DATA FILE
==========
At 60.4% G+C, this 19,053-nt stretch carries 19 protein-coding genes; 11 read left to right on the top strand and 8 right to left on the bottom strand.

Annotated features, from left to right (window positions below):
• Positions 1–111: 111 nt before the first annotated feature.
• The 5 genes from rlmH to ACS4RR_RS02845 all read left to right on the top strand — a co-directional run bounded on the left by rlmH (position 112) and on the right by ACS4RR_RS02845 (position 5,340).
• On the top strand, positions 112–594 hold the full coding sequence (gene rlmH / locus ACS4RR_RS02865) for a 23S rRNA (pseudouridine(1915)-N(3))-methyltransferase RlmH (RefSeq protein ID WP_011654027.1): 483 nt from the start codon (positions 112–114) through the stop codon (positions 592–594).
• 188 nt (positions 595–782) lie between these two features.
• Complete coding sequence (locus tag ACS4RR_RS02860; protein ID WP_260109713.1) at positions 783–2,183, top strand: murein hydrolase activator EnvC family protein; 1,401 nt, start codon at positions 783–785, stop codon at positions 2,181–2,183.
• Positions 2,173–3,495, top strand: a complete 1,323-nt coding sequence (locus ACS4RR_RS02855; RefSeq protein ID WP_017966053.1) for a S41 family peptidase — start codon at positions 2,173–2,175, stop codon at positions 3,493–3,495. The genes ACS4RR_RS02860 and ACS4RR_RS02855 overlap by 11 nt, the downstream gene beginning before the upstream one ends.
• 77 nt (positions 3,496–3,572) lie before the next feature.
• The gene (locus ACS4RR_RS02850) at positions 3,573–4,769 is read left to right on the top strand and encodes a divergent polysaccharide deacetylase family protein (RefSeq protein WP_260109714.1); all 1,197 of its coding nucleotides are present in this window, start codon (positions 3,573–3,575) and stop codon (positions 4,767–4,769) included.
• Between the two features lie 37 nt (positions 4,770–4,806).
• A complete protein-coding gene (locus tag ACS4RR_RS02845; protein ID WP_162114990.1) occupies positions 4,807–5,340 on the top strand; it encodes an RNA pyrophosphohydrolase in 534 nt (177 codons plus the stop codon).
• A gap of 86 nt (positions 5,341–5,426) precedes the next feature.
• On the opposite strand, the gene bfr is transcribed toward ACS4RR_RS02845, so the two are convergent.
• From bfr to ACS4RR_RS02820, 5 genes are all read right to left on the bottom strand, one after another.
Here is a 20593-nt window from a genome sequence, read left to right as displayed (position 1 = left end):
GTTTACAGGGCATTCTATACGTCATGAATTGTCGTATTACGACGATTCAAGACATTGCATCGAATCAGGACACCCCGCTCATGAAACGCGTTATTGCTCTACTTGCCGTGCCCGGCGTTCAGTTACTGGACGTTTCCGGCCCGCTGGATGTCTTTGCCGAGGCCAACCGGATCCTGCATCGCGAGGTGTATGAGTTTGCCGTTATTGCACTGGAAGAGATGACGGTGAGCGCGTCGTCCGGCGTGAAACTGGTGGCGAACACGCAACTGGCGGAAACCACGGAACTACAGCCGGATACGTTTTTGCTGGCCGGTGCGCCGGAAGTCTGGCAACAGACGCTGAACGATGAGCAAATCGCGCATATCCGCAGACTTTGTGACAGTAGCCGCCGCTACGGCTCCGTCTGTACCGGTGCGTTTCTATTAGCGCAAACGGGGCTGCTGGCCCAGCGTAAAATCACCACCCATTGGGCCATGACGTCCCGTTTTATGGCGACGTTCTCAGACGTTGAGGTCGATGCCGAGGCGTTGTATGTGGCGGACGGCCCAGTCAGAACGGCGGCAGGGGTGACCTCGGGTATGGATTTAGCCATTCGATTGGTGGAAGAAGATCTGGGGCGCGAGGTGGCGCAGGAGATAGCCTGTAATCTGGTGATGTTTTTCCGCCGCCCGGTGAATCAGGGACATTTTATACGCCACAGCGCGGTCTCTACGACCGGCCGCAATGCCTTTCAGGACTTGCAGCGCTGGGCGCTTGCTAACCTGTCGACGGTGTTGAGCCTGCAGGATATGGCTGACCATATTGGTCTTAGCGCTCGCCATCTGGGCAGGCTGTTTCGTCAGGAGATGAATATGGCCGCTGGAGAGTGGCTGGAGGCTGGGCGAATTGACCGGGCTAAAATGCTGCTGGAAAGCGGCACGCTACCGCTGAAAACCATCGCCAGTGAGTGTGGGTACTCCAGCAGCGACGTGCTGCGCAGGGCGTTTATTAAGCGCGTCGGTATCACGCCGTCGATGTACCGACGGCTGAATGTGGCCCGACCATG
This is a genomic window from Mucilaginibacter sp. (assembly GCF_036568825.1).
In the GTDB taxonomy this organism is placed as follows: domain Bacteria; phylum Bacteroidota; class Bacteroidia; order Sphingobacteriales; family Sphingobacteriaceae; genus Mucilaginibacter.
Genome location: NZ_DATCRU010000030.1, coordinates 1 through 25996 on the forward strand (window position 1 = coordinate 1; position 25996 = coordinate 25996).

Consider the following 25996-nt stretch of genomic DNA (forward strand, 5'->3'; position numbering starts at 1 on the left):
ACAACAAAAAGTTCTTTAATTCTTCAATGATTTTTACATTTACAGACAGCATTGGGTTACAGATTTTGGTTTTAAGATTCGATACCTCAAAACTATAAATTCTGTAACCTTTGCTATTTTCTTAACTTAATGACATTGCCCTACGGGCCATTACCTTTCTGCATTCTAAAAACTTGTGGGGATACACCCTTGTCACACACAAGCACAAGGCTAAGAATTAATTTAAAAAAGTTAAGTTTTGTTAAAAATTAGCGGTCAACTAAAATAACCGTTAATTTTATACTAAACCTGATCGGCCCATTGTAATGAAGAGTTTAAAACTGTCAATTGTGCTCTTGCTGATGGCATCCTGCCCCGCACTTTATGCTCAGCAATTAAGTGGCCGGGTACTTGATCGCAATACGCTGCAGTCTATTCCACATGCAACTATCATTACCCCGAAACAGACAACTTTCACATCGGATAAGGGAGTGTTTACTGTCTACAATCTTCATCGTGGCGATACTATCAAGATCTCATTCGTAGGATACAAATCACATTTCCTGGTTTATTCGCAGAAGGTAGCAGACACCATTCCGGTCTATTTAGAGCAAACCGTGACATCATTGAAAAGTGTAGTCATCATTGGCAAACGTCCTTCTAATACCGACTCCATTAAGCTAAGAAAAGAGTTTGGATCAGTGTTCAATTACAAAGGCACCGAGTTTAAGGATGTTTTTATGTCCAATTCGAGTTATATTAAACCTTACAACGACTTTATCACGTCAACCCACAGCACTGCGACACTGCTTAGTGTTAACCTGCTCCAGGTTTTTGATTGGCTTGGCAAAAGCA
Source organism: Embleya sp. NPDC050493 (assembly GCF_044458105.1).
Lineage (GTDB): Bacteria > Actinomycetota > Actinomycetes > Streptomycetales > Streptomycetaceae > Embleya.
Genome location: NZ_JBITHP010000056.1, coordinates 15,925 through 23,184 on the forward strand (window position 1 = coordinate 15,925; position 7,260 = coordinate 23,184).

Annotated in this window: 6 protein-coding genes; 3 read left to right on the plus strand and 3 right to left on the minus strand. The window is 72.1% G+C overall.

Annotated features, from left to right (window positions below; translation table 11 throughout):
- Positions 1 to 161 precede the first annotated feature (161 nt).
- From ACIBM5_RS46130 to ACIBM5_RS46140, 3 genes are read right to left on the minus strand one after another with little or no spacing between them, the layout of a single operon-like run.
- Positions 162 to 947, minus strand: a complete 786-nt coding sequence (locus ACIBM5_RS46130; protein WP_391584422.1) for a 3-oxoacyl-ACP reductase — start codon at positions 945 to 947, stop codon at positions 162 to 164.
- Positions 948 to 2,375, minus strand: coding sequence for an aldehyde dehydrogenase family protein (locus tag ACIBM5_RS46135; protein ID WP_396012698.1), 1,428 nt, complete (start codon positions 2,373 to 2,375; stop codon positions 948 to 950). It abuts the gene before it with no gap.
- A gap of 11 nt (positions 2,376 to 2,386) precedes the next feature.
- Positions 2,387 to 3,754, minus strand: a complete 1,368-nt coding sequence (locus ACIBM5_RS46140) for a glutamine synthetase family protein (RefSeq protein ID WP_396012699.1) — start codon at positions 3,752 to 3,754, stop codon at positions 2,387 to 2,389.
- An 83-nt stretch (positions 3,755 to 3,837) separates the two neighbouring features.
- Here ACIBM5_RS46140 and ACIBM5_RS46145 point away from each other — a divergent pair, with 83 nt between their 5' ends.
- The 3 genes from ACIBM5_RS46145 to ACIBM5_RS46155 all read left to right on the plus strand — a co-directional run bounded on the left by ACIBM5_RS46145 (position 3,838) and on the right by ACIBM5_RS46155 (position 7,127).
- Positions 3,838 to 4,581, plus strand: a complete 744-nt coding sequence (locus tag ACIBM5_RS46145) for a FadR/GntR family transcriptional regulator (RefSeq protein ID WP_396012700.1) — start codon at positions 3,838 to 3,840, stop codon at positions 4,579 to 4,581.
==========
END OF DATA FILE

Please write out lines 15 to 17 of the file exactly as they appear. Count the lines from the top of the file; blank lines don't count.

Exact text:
• From bfr to ACS4RR_RS02820, 5 genes are all read right to left on the bottom strand, one after another.
Here is a 20593-nt window from a genome sequence, read left to right as displayed (position 1 = left end):
GTTTACAGGGCATTCTATACGTCATGAATTGTCGTATTACGACGATTCAAGACATTGCATCGAATCAGGACACCCCGCTCATGAAACGCGTTATTGCTCTACTTGCCGTGCCCGGCGTTCAGTTACTGGACGTTTCCGGCCCGCTGGATGTCTTTGCCGAGGCCAACCGGATCCTGCATCGCGAGGTGTATGAGTTTGCCGTTATTGCACTGGAAGAGATGACGGTGAGCGCGTCGTCCGGCGTGAAACTGGTGGCGAACACGCAACTGGCGGAAACCACGGAACTACAGCCGGATACGTTTTTGCTGGCCGGTGCGCCGGAAGTCTGGCAACAGACGCTGAACGATGAGCAAATCGCGCATATCCGCAGACTTTGTGACAGTAGCCGCCGCTACGGCTCCGTCTGTACCGGTGCGTTTCTATTAGCGCAAACGGGGCTGCTGGCCCAGCGTAAAATCACCACCCATTGGGCCATGACGTCCCGTTTTATGGCGACGTTCTCAGACGTTGAGGTCGATGCCGAGGCGTTGTATGTGGCGGACGGCCCAGTCAGAACGGCGGCAGGGGTGACCTCGGGTATGGATTTAGCCATTCGATTGGTGGAAGAAGATCTGGGGCGCGAGGTGGCGCAGGAGATAGCCTGTAATCTGGTGATGTTTTTCCGCCGCCCGGTGAATCAGGGACATTTTATACGCCACAGCGCGGTCTCTACGACCGGCCGCAATGCCTTTCAGGACTTGCAGCGCTGGGCGCTTGCTAACCTGTCGACGGTGTTGAGCCTGCAGGATATGGCTGACCATATTGGTCTTAGCGCTCGCCATCTGGGCAGGCTGTTTCGTCAGGAGATGAATATGGCCGCTGGAGAGTGGCTGGAGGCTGGGCGAATTGACCGGGCTAAAATGCTGCTGGAAAGCGGCACGCTACCGCTGAAAACCATCGCCAGTGAGTGTGGGTACTCCAGCAGCGACGTGCTGCGCAGGGCGTTTATTAAGCGCGTCGGTATCACGCCGTCGATGTACCGACGGCTGAATGTGGCCCGACCATG